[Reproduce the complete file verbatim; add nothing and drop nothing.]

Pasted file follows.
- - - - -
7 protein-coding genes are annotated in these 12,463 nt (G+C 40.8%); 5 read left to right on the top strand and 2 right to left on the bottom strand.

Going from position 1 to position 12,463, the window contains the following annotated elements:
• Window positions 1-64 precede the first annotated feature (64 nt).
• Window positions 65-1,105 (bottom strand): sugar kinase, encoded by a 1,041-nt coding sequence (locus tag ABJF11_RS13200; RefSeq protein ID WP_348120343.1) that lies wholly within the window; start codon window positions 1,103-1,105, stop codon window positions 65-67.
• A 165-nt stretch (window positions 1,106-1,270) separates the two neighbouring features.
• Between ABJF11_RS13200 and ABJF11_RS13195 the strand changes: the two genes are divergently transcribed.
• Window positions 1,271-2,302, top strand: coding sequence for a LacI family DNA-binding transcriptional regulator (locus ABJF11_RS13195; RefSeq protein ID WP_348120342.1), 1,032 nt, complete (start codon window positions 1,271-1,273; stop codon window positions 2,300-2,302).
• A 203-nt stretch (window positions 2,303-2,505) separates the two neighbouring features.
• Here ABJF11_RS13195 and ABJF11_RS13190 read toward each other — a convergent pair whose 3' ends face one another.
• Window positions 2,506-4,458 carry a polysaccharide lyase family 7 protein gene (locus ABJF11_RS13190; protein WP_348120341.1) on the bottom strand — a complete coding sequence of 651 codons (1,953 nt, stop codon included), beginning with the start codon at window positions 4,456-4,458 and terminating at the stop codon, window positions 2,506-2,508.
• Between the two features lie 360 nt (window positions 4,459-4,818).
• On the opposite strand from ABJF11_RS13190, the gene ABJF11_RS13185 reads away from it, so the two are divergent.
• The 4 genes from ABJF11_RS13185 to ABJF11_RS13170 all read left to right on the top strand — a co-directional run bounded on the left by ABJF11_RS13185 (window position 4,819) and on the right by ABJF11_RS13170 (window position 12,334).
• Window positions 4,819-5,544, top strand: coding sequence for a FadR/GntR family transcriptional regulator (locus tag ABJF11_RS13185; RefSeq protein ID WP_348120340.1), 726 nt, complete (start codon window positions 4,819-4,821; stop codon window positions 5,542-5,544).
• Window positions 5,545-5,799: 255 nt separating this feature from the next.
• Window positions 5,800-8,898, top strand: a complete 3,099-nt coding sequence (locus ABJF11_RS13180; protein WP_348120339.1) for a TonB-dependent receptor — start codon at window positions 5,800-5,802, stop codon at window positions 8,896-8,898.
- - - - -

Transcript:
7 protein-coding genes are annotated in these 12,463 nt (G+C 40.8%); 5 read left to right on the top strand and 2 right to left on the bottom strand.

Going from position 1 to position 12,463, the window contains the following annotated elements:
• Window positions 1-64 precede the first annotated feature (64 nt).
• Window positions 65-1,105 (bottom strand): sugar kinase, encoded by a 1,041-nt coding sequence (locus tag ABJF11_RS13200; RefSeq protein ID WP_348120343.1) that lies wholly within the window; start codon window positions 1,103-1,105, stop codon window positions 65-67.
• A 165-nt stretch (window positions 1,106-1,270) separates the two neighbouring features.
• Between ABJF11_RS13200 and ABJF11_RS13195 the strand changes: the two genes are divergently transcribed.
• Window positions 1,271-2,302, top strand: coding sequence for a LacI family DNA-binding transcriptional regulator (locus ABJF11_RS13195; RefSeq protein ID WP_348120342.1), 1,032 nt, complete (start codon window positions 1,271-1,273; stop codon window positions 2,300-2,302).
• A 203-nt stretch (window positions 2,303-2,505) separates the two neighbouring features.
• Here ABJF11_RS13195 and ABJF11_RS13190 read toward each other — a convergent pair whose 3' ends face one another.
• Window positions 2,506-4,458 carry a polysaccharide lyase family 7 protein gene (locus ABJF11_RS13190; protein WP_348120341.1) on the bottom strand — a complete coding sequence of 651 codons (1,953 nt, stop codon included), beginning with the start codon at window positions 4,456-4,458 and terminating at the stop codon, window positions 2,506-2,508.
• Between the two features lie 360 nt (window positions 4,459-4,818).
• On the opposite strand from ABJF11_RS13190, the gene ABJF11_RS13185 reads away from it, so the two are divergent.
• The 4 genes from ABJF11_RS13185 to ABJF11_RS13170 all read left to right on the top strand — a co-directional run bounded on the left by ABJF11_RS13185 (window position 4,819) and on the right by ABJF11_RS13170 (window position 12,334).
• Window positions 4,819-5,544, top strand: coding sequence for a FadR/GntR family transcriptional regulator (locus tag ABJF11_RS13185; RefSeq protein ID WP_348120340.1), 726 nt, complete (start codon window positions 4,819-4,821; stop codon window positions 5,542-5,544).
• Window positions 5,545-5,799: 255 nt separating this feature from the next.
• Window positions 5,800-8,898, top strand: a complete 3,099-nt coding sequence (locus ABJF11_RS13180; protein WP_348120339.1) for a TonB-dependent receptor — start codon at window positions 5,800-5,802, stop codon at window positions 8,896-8,898.